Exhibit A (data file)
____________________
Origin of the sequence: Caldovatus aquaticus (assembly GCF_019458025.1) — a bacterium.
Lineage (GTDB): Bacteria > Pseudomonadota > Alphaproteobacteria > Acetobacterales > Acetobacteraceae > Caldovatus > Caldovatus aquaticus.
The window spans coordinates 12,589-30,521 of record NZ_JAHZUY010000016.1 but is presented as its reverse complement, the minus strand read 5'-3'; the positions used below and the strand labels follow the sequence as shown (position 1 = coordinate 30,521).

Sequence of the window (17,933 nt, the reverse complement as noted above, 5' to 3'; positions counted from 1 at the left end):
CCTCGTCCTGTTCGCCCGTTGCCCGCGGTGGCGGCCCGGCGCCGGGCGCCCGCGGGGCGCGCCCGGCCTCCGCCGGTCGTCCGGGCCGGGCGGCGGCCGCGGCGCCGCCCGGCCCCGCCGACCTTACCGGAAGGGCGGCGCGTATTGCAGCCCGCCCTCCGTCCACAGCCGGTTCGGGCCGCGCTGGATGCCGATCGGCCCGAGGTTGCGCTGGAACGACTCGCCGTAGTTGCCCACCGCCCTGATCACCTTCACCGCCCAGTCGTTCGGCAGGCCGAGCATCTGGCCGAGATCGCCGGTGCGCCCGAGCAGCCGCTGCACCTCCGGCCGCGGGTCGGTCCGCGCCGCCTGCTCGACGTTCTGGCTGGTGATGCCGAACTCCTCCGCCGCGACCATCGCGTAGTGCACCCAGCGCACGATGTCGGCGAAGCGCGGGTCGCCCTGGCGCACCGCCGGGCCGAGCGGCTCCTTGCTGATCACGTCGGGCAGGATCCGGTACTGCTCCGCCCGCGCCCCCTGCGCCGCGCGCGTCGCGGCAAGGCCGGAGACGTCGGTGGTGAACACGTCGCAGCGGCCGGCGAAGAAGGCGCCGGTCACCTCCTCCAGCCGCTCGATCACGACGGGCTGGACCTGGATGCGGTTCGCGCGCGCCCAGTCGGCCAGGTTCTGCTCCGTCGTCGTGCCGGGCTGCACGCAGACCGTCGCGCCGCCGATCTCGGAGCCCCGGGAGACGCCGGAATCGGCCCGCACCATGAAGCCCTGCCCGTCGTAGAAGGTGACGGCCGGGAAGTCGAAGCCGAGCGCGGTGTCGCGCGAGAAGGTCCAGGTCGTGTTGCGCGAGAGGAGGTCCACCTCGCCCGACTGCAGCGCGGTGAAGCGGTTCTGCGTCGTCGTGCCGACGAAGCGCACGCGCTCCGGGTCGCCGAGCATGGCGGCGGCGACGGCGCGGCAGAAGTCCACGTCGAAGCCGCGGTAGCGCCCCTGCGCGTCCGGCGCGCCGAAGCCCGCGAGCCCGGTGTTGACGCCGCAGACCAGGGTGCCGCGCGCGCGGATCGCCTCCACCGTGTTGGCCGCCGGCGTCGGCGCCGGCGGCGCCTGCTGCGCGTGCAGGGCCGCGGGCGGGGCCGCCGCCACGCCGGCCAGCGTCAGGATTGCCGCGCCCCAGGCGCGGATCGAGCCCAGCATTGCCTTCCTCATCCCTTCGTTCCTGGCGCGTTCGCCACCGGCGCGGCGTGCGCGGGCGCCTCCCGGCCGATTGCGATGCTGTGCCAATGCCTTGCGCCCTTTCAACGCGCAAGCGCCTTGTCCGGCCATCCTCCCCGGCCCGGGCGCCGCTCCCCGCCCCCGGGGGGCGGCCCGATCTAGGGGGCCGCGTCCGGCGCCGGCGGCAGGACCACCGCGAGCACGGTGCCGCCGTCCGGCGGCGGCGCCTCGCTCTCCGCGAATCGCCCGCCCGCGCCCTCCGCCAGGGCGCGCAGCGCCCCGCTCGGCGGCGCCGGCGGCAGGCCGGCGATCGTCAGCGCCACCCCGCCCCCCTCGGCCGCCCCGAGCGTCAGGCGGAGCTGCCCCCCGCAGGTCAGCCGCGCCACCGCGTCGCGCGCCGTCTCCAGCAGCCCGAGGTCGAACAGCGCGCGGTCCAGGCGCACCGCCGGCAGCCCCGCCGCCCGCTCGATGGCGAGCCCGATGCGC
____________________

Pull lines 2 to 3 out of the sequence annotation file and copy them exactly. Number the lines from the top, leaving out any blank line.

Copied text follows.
Lineage (GTDB): Bacteria > Pseudomonadota > Alphaproteobacteria > Acetobacterales > Acetobacteraceae > Caldovatus > Caldovatus aquaticus.
The window spans coordinates 12,589-30,521 of record NZ_JAHZUY010000016.1 but is presented as its reverse complement, the minus strand read 5'-3'; the positions used below and the strand labels follow the sequence as shown (position 1 = coordinate 30,521).